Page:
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April 1 marked the official launch date of the tax-free first home savings account (FHSA), Canada’s newest registered savings plan. As financial institutions start offering these in the weeks and months ahead, here are five things you need to know to take full advantage of these new plans.
Tax-free in; tax-free out
The 2023 federal budget description of “tax-free in; tax-free out” succinctly summarizes the attractiveness of the FHSA, which gives prospective first-time homebuyers the ability to contribute up to $40,000 and save on a tax-free basis towards the purchase of a first home in Canada.
The FHSA combines the best features of both the registered retirement savings plan (RRSP), which is a tax-deductible contribution, and the tax-free savings account (TFSA), which is the tax-free withdrawal of all contributions, investment income and growth earned in the account when used to buy a first home.
The FHSA can remain open for up to 15 years or until the end of the year you turn 71. Any funds in the FHSA not used to buy a qualifying home by this time can then be transferred on a tax-deferred basis into an RRSP or registered retirement income fund (RRIF), or withdrawn on a taxable basis.
What’s a first-time homebuyer?
In addition, you must be a first-time homebuyer, meaning you and your spouse or partner haven’t owned a principal residence where you lived during the calendar year before the account was opened or in the preceding four calendar years.
How much can I contribute?
If you qualify, you’re able to contribute as much as $8,000 per year, up to the $40,000 lifetime contribution limit. There’s a penalty tax of one per cent per month for any overcontributions. The annual limit applies to contributions made within a particular calendar year since, unlike RRSPs, contributions made within the first 60 days of a subsequent year cannot be deducted in the current tax year.
And, just like RRSP contributions, you don’t have to claim the FHSA deduction in the year you make the contribution. The contribution can be carried forward indefinitely and deducted in a later tax year, which may make sense if you expect to be in a higher tax bracket in the future.
Don’t have the cash to contribute $8,000 per year to a FHSA? No problem. The rules permit you to transfer funds from an existing RRSP to an FHSA on a tax-free basis, subject to the FHSA annual and lifetime contribution limits. These transfers aren’t tax deductible (you were already entitled to claim a tax deduction when the funds were contributed to your RRSP), and the transfers won’t reinstate your RRSP contribution room.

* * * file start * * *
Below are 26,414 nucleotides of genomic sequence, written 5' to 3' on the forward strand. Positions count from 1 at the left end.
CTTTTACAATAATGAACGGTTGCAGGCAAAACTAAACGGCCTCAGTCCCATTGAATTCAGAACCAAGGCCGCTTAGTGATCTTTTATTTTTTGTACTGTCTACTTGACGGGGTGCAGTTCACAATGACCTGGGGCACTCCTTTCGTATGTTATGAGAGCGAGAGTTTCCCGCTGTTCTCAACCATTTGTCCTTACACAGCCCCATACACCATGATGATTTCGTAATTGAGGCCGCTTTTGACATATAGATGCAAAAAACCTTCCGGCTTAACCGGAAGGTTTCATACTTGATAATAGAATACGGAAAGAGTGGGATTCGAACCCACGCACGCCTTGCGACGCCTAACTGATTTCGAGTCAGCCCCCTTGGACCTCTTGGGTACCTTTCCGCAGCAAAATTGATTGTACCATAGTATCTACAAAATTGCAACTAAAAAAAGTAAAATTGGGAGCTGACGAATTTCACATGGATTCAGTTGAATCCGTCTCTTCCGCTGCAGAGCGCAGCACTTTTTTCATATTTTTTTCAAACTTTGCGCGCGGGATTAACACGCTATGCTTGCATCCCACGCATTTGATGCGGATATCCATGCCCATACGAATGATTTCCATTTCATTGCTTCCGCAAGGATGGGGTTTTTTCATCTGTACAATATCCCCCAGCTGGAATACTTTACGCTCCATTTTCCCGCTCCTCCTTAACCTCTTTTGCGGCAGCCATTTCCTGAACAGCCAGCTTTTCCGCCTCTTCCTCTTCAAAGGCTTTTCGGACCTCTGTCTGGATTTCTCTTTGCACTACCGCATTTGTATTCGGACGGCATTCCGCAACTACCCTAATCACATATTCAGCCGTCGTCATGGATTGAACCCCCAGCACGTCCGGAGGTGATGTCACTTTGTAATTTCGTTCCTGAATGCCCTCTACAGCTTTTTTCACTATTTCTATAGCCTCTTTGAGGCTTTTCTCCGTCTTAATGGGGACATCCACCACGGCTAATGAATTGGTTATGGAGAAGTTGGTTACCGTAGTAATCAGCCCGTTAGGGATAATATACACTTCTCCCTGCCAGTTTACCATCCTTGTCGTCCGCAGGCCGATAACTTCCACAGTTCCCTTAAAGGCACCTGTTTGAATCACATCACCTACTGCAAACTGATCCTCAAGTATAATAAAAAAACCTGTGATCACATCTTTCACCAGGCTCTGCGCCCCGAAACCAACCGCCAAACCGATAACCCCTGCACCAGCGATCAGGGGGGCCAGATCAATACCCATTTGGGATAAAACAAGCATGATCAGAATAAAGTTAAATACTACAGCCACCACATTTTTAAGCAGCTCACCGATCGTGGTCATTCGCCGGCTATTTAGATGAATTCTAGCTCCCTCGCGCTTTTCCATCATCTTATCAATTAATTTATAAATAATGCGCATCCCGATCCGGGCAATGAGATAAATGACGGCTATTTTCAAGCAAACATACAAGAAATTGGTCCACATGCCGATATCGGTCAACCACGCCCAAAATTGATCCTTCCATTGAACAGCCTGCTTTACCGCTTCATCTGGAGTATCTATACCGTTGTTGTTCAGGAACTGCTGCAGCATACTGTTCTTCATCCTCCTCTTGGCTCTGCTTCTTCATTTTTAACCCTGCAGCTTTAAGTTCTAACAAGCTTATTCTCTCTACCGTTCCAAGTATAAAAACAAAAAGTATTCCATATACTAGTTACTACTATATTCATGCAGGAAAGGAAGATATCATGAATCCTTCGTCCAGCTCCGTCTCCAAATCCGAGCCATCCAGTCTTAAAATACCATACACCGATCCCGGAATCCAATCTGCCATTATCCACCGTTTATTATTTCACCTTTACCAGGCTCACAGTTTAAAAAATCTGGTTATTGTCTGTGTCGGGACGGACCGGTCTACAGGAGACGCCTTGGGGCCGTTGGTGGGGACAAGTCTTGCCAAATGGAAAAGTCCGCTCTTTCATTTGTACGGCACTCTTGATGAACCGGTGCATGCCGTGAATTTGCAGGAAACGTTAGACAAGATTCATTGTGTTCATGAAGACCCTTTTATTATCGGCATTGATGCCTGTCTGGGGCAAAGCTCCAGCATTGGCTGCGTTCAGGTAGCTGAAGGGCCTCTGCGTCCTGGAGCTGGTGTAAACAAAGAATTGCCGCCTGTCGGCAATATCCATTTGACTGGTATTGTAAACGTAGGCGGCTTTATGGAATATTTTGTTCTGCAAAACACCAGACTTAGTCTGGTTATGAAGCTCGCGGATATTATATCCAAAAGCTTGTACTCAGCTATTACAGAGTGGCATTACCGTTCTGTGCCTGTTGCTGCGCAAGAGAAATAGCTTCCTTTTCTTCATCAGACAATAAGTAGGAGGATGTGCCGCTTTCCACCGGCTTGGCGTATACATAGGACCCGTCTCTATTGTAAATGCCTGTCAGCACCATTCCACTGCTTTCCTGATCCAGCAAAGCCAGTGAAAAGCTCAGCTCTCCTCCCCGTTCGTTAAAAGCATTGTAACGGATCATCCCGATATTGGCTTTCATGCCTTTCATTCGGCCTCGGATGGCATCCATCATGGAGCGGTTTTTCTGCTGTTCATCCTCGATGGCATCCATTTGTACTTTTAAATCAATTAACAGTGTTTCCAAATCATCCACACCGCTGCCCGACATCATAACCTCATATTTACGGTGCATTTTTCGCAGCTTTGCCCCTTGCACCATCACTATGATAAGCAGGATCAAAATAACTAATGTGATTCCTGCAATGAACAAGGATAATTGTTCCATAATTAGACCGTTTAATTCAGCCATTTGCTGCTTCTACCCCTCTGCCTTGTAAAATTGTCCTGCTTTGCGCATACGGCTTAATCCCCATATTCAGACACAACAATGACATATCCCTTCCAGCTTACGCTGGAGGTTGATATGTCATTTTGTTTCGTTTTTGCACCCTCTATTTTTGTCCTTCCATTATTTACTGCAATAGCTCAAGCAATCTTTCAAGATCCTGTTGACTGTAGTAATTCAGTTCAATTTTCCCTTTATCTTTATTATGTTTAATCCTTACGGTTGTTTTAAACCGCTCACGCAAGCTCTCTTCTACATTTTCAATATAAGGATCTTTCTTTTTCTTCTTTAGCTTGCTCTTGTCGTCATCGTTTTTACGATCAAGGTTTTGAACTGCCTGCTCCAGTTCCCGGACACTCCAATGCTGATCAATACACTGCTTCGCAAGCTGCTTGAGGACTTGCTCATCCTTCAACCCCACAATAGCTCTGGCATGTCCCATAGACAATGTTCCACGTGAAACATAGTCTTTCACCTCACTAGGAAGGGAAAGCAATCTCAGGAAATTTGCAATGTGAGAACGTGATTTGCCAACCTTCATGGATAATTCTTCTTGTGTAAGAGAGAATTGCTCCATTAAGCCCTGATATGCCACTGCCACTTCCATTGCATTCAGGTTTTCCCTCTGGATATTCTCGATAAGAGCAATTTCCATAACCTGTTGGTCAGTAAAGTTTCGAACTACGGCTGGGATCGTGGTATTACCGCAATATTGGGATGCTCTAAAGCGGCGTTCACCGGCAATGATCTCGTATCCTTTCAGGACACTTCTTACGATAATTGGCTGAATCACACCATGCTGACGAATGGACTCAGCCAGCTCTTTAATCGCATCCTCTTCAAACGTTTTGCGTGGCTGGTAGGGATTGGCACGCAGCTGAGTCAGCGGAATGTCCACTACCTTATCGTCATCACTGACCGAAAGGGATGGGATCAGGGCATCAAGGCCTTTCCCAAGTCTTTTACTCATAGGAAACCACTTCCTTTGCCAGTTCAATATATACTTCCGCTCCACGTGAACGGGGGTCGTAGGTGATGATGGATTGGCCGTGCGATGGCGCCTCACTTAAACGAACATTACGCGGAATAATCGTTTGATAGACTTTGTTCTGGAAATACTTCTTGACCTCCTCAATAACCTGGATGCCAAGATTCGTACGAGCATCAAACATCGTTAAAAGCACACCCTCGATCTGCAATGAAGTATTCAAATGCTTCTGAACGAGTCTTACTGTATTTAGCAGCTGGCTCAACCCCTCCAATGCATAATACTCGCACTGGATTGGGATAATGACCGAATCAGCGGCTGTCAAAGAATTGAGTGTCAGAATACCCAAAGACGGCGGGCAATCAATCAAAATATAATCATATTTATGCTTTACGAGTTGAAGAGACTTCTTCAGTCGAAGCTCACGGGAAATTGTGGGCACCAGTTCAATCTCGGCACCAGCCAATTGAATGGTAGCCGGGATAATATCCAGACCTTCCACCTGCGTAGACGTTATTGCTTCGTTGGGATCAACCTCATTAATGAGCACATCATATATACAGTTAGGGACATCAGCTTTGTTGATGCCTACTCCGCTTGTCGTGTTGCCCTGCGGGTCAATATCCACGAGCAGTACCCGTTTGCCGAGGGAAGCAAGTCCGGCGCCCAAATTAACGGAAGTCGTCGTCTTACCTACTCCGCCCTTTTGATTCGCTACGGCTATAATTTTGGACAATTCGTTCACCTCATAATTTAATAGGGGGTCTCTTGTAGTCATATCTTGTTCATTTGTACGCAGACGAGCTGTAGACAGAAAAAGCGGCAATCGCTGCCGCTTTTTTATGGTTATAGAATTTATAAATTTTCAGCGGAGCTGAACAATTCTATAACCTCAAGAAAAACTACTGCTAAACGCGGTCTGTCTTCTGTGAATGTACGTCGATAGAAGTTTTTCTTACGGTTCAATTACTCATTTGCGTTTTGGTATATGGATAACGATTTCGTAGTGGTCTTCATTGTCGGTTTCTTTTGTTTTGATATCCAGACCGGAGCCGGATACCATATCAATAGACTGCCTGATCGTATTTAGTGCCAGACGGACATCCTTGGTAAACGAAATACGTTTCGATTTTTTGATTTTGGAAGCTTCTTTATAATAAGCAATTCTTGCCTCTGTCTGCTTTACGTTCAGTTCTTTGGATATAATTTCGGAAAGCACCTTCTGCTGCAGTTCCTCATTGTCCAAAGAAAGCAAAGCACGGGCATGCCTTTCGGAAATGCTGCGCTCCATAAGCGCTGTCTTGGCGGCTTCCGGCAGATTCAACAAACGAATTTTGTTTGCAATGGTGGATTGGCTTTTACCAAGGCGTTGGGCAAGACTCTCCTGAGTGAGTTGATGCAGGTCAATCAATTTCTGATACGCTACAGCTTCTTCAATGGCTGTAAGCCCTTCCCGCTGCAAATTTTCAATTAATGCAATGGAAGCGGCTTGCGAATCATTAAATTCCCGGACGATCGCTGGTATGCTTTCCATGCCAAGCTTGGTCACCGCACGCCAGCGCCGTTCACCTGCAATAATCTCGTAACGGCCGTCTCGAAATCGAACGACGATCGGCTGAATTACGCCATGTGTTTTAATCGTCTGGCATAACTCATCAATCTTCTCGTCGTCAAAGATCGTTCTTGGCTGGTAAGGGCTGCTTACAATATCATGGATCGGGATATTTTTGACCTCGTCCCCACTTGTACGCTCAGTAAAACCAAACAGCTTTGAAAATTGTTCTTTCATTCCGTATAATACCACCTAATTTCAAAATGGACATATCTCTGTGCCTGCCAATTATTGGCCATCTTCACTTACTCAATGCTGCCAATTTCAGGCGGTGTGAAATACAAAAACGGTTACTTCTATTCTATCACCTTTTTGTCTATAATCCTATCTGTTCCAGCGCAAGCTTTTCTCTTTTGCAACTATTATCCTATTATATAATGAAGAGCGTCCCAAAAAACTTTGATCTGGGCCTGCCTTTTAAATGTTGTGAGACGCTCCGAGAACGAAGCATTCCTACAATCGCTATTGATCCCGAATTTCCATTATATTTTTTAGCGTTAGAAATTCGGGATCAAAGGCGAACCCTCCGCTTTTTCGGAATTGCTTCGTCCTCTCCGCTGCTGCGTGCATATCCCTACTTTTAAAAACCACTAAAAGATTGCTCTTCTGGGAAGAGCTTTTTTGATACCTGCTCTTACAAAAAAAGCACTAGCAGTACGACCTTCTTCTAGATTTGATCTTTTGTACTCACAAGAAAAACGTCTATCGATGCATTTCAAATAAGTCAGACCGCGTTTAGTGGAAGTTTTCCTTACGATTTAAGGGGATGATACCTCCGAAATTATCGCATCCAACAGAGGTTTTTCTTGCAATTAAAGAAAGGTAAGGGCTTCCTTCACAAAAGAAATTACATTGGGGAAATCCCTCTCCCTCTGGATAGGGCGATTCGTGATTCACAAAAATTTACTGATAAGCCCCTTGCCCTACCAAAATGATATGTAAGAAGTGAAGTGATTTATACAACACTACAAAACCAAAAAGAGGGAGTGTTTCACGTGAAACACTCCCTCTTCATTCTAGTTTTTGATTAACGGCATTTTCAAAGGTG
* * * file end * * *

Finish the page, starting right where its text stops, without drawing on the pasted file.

The rules also permit you to carry forward any unused portion of the year’s annual contribution limit, up to a maximum of $8,000. This means that if you contribute (or transfer) less than $8,000 in a given year, you can then contribute the unused amount in a future year (up to a maximum of $8,000) in addition to your annual contribution limit of $8,000 (subject to the $40,000 lifetime limit). Note that carry-forward amounts only start accumulating after you open an FHSA for the first time.
As an example, let’s say Jake contributes $1,000 to his FHSA in 2023. In 2024, he’ll be able to contribute another $15,000 to his FHSA (that is, $8,000 for 2024, plus the unused $7,000 of room from 2023). However, if he failed to contribute anything further in 2024, he would be limited in the following year to $16,000, consisting of the $8,000 for 2025 and $8,000 of carry-forward room from 2024.
What if you don’t buy a home?
Your FHSA can remain open for up to 15 years or until the end of the year when you turn 71 years old, which ever comes first. Any funds left in the FHSA that are not used to buy a qualifying home before closing the FHSA can be transferred on a tax-free basis to an RRSP (without impacting your RRSP room) or RRIF, or will be included in income.
This means that for qualifying first-time homebuyers, contributing to an FHSA is truly without risk (ignoring any risk taken on how the funds in the FHSA are invested). If you don’t end up buying a home, then you effectively get another $40,000 (plus growth) from RRSP room and enjoy up to a 15-year tax deferral. All renters who qualify should consider contributing $8,000 to an FHSA rather than to their RRSP even if they don’t plan to ever buy a home because they essentially get an additional RRSP room.
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What about the Home Buyers’ Plan (HBP)?
Good news. The HBP, which lets first-time homebuyers withdraw up to $35,000 from an RRSP to buy a home first and pay it back, interest free over 15 years, will continue to be available. Under the final FHSA rules, the government now permits you to participate in both the HBP and the FHSA for the same home purchase, something that wasn’t originally allowed when the rules were first released.
Jamie Golombek, CPA, CA, CFP, CLU, TEP, is the managing director, Tax & Estate Planning with CIBC Private Wealth in Toronto. [email protected].
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